THE RECENTLY approved National Tourism Development Plan (NTDP) 2023-2028 will give a boost to the transformation and employment opportunities in the sector, the country’s top tourism official said.
“As a whole, the NTDP shall provide a guide for our regions as well in the efforts of our President to spread countrywide development through tourism,” Tourism Secretary Maria Esperanza Christina G. Frasco said in a statement on Thursday.
“And what our fellow Filipinos can expect is that they will be given the opportunity to have tourism employment via the development of tourism circuits and to continue to push for tourism across our regions and provinces,” she added.
President Ferdinand R. Marcos, Jr. approved earlier this week the five-year plan, which aims to establish a Philippine tourism industry “anchored on Filipino culture, heritage and identity which aims to be sustainable, resilient and competitive in order to transform the country as a tourism powerhouse.”
The Department of Tourism (DoT) aims to generate 34.7 million tourism-related jobs and record 51.9 million international arrivals by 2028 as part of the NTDP’s targets.
Ms. Frasco said the NTDP would help address issues faced by the local sector, adding that tourism is one of the few industries that could generate opportunities and livelihoods in remote communities.
“So, it is by unlocking all of these roadblocks that we would be able to fully develop the tourism industry guided by the NTDP,” Ms. Frasco said.
For 2023, the DoT is eyeing to attract 4.8 million international tourist arrivals, P316 billion worth of inbound tourism revenue, and P1.93 trillion in domestic revenue.
As of May 15, the Philippines has logged 2.029 million international visitors, while P168.5 billion in visitor receipts were generated from January to April.
The Tourism Congress of the Philippines (TCP), the industry’s private sector consultative body, is also upbeat about higher revenues from visitors.
“Globally, the trend is not just revenge travel, but what is also happening is revenge spending,” TCP President Roberto Z. Zozobrado said in a Viber message to BusinessWorld on Wednesday.
The DoT recorded P168.52 billion in inbound visitor receipts from January to April this year, almost eight times the over P19 billion generated in the same period last year when international borders were just reopened.
For 2022, total tourism revenue amounted to P1.74 trillion, which the industry expects to definitely surpass this year.
Mr. Zozobrado said he is optimistic that tourist arrivals and revenues will continue to increase, especially with certain Asia Pacific markets.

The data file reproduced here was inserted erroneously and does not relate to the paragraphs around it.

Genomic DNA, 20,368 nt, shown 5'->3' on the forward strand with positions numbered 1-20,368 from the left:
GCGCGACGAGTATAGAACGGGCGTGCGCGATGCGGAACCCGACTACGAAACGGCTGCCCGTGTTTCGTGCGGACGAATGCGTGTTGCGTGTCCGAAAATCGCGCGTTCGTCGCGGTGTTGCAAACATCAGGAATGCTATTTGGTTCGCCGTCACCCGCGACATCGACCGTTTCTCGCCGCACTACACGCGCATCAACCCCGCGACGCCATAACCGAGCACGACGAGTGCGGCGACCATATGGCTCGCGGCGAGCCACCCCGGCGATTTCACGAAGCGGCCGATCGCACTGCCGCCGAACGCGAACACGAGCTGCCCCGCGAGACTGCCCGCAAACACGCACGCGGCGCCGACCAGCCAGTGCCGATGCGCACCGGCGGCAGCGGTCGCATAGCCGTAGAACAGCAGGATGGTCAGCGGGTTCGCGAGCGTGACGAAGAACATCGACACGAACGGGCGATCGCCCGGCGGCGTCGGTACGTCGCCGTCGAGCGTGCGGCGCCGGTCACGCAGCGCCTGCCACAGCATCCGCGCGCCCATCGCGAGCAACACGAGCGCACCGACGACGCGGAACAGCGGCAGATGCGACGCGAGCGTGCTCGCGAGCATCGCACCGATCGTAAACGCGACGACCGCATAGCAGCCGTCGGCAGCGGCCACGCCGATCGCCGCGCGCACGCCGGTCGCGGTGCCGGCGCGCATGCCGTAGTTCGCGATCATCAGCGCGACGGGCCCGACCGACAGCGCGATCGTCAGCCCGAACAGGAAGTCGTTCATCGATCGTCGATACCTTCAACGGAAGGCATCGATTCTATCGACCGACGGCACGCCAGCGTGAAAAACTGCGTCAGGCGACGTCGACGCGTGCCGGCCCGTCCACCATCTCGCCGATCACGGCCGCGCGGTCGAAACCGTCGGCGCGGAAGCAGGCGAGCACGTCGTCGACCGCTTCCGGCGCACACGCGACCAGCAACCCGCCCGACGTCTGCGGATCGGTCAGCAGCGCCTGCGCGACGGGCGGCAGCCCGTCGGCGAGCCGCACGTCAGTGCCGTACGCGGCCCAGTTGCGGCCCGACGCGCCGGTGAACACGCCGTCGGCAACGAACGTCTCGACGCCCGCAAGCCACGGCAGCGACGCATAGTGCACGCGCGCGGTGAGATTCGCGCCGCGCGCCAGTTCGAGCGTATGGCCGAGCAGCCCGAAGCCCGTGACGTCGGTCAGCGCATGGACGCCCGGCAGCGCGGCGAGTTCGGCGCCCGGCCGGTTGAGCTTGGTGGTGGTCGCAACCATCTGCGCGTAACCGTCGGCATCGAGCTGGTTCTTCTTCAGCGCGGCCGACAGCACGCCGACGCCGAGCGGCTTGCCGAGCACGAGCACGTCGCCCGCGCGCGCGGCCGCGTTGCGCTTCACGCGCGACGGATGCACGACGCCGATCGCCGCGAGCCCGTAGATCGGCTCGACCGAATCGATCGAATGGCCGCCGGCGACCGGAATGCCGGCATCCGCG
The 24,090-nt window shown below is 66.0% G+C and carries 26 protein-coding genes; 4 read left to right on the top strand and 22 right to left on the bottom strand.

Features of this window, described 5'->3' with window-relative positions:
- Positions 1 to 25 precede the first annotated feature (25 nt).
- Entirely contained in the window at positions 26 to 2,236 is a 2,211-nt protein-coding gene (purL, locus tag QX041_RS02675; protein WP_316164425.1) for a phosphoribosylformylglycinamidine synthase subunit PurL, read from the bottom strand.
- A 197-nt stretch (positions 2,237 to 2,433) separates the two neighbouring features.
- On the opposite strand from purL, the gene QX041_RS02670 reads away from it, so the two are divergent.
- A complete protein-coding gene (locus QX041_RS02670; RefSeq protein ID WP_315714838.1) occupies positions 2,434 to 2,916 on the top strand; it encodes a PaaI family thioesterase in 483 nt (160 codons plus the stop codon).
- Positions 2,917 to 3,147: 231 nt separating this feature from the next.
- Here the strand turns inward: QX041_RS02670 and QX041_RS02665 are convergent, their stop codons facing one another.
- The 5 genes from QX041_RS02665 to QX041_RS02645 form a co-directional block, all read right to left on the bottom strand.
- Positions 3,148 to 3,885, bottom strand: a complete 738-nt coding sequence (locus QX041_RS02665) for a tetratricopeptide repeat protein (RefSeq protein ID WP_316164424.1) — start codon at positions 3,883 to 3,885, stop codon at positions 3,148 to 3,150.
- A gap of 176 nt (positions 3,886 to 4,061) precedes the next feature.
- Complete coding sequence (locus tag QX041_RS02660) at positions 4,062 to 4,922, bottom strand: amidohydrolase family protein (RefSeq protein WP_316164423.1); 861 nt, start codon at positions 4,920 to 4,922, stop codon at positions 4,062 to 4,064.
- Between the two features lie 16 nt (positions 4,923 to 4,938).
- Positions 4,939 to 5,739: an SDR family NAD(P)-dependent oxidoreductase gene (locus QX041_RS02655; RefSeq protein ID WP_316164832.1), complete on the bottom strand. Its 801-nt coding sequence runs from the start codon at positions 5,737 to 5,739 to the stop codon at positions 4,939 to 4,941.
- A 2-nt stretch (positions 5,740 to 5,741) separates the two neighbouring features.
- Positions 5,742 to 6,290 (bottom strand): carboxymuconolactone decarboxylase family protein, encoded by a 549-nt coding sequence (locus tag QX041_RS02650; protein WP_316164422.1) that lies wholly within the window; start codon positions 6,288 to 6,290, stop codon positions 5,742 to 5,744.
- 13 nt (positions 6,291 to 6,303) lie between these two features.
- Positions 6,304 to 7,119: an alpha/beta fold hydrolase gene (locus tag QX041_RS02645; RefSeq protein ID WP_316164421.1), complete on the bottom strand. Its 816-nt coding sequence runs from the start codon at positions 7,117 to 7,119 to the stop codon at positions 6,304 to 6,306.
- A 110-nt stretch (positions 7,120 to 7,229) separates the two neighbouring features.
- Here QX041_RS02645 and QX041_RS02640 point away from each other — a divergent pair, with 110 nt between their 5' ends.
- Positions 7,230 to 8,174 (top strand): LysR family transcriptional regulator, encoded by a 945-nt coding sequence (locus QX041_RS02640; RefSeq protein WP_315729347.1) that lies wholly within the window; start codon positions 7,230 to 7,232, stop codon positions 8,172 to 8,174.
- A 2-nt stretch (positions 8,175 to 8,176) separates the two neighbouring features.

“Remember, China is just starting to show its strength in arrival numbers once again, and it’s known that they’re big spenders,” he said.
Ateneo de Manila University economics professor Leonardo A. Lanzona, however, cautioned that the valuable relief that the tourism sector is getting is largely arising from the people’s “hangover” from three years of on-and-off lockdowns.
“However, as the hangover wears out, it seems unlikely that travelers are going to increase spending consistently, and so these revenues are eventually going to diminish,” he said in an e-mail interview.
Loleth G. So, Hotel Sales and Marketing Association (HSMA) president, said in a Viber call that while revenge travel won’t last forever, it’s a good way to “carry the wave and transition to a post-pandemic stage.”
“To be ready for the plateauing of revenge travel, we’re preparing to cater to the meetings, incentives, conferences, and exhibitions (MICE) market — that will sustain occupancy levels and revenue,” Ms. So said.
In 2021, the tourism sector contributed 5.2% to the Philippines’ gross domestic product, a minimal rise from 5.1% in 2020. These contributions in the past two years are still significantly lower than the 12.7% seen in 2019.
According to Mr. Lanzona, the government should not just pour huge investments in tourism, but also in industry and technology-based sectors, which do not rely on labor to expand.
“The expansion of tourism remains dependent on labor and face-to-face transactions. That’s why it’s more productive to place investments in industry and technology, where capital itself creates output independent from the labor being employed,” he said.
HSMA’s Ms. So said that while the government is striving to improve infrastructure and technology in ways that will also benefit tourism, the sector itself must find ways to keep growing as revenge travel subsides.
This includes readying affordable stay and travel packages, contracting corporate accounts, and partnering with destination management companies, she said.
“It’s great for us that all this tourist spending is happening right now but, at the same time, we must prepare by laying the foundation already with our partners in business,” she added. — Revin Mikhael D. Ochave and Brontë H. Lacsamana